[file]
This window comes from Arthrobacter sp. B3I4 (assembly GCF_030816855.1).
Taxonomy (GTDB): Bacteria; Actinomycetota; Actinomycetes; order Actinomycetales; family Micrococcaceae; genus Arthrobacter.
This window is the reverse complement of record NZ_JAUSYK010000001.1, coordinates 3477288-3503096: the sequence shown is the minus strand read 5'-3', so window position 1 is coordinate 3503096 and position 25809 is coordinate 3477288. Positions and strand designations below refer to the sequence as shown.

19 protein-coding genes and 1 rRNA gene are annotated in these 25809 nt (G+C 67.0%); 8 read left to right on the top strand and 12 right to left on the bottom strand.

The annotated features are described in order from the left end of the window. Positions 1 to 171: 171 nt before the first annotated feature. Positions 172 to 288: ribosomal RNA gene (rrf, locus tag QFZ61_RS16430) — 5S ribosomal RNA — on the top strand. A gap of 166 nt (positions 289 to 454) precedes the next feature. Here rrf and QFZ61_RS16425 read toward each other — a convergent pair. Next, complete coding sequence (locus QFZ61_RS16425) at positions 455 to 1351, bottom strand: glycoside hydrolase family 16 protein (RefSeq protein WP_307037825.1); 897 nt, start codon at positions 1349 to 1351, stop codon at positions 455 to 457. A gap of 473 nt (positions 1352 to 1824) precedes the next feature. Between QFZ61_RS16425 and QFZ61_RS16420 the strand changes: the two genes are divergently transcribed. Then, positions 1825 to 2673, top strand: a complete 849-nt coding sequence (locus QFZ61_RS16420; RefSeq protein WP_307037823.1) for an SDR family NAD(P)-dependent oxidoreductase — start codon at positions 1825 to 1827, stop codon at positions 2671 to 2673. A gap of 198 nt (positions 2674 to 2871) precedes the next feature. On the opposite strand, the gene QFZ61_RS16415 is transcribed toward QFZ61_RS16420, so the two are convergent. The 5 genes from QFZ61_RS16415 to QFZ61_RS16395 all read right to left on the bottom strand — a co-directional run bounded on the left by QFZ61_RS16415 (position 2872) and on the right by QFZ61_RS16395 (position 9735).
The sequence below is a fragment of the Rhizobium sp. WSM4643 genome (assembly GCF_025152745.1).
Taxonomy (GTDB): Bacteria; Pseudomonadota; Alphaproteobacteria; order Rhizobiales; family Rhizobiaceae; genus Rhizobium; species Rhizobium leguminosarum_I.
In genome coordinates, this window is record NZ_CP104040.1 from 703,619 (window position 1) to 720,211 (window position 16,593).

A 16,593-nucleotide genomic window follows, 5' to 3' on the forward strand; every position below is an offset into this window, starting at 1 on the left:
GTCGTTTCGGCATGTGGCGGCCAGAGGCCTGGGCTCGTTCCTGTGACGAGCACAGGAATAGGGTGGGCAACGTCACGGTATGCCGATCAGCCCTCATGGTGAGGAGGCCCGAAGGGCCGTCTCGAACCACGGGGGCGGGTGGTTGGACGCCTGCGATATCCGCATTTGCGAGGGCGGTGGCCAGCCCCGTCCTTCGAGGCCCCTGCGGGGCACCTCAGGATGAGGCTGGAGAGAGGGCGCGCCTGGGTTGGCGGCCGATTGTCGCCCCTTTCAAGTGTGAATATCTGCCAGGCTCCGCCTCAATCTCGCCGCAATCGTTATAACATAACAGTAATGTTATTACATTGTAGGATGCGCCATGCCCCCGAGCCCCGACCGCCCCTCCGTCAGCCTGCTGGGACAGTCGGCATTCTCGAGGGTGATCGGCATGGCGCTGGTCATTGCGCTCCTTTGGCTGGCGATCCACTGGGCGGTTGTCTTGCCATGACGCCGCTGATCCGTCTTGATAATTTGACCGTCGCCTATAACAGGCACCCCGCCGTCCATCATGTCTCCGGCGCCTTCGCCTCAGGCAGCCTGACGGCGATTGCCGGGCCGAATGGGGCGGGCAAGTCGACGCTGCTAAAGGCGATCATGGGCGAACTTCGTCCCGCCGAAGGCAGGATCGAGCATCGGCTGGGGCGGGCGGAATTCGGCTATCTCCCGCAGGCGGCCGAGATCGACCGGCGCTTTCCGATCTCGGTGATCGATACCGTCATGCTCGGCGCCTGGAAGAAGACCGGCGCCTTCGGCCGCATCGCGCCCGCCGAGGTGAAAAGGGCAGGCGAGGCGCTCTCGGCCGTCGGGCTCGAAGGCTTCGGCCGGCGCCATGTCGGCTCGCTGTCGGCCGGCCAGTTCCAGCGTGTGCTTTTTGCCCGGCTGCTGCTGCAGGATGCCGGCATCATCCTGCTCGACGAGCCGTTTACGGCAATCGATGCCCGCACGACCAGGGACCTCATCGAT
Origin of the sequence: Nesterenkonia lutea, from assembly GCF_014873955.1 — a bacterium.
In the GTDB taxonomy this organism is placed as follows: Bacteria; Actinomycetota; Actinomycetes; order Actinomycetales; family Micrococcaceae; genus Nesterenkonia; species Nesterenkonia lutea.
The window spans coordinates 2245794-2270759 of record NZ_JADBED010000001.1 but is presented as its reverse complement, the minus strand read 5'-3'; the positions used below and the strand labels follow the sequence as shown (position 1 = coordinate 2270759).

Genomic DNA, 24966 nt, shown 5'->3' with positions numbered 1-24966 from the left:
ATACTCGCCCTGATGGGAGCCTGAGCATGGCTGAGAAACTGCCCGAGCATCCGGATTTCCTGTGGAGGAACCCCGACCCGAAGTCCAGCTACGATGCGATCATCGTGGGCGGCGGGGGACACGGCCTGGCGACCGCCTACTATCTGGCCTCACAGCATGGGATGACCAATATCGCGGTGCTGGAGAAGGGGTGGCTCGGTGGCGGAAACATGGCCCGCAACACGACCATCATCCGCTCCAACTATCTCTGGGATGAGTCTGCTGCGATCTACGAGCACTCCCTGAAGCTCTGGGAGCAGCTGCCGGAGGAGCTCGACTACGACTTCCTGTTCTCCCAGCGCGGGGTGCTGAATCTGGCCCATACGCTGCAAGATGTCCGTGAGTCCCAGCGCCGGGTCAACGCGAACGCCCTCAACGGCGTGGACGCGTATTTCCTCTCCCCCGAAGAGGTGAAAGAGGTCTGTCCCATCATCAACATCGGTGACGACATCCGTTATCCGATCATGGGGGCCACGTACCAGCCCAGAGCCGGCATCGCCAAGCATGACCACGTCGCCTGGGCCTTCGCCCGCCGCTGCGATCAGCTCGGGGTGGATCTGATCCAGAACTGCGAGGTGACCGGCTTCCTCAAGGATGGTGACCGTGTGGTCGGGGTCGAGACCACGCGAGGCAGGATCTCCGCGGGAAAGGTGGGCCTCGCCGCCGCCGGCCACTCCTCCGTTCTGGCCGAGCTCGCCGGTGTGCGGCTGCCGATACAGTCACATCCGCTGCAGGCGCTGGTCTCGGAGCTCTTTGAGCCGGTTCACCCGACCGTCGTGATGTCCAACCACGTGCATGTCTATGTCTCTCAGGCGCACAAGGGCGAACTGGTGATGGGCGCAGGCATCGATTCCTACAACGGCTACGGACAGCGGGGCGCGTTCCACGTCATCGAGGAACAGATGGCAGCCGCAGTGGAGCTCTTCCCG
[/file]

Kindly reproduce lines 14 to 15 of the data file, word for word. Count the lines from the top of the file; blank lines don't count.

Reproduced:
Genomic DNA, 24966 nt, shown 5'->3' with positions numbered 1-24966 from the left:
ATACTCGCCCTGATGGGAGCCTGAGCATGGCTGAGAAACTGCCCGAGCATCCGGATTTCCTGTGGAGGAACCCCGACCCGAAGTCCAGCTACGATGCGATCATCGTGGGCGGCGGGGGACACGGCCTGGCGACCGCCTACTATCTGGCCTCACAGCATGGGATGACCAATATCGCGGTGCTGGAGAAGGGGTGGCTCGGTGGCGGAAACATGGCCCGCAACACGACCATCATCCGCTCCAACTATCTCTGGGATGAGTCTGCTGCGATCTACGAGCACTCCCTGAAGCTCTGGGAGCAGCTGCCGGAGGAGCTCGACTACGACTTCCTGTTCTCCCAGCGCGGGGTGCTGAATCTGGCCCATACGCTGCAAGATGTCCGTGAGTCCCAGCGCCGGGTCAACGCGAACGCCCTCAACGGCGTGGACGCGTATTTCCTCTCCCCCGAAGAGGTGAAAGAGGTCTGTCCCATCATCAACATCGGTGACGACATCCGTTATCCGATCATGGGGGCCACGTACCAGCCCAGAGCCGGCATCGCCAAGCATGACCACGTCGCCTGGGCCTTCGCCCGCCGCTGCGATCAGCTCGGGGTGGATCTGATCCAGAACTGCGAGGTGACCGGCTTCCTCAAGGATGGTGACCGTGTGGTCGGGGTCGAGACCACGCGAGGCAGGATCTCCGCGGGAAAGGTGGGCCTCGCCGCCGCCGGCCACTCCTCCGTTCTGGCCGAGCTCGCCGGTGTGCGGCTGCCGATACAGTCACATCCGCTGCAGGCGCTGGTCTCGGAGCTCTTTGAGCCGGTTCACCCGACCGTCGTGATGTCCAACCACGTGCATGTCTATGTCTCTCAGGCGCACAAGGGCGAACTGGTGATGGGCGCAGGCATCGATTCCTACAACGGCTACGGACAGCGGGGCGCGTTCCACGTCATCGAGGAACAGATGGCAGCCGCAGTGGAGCTCTTCCCG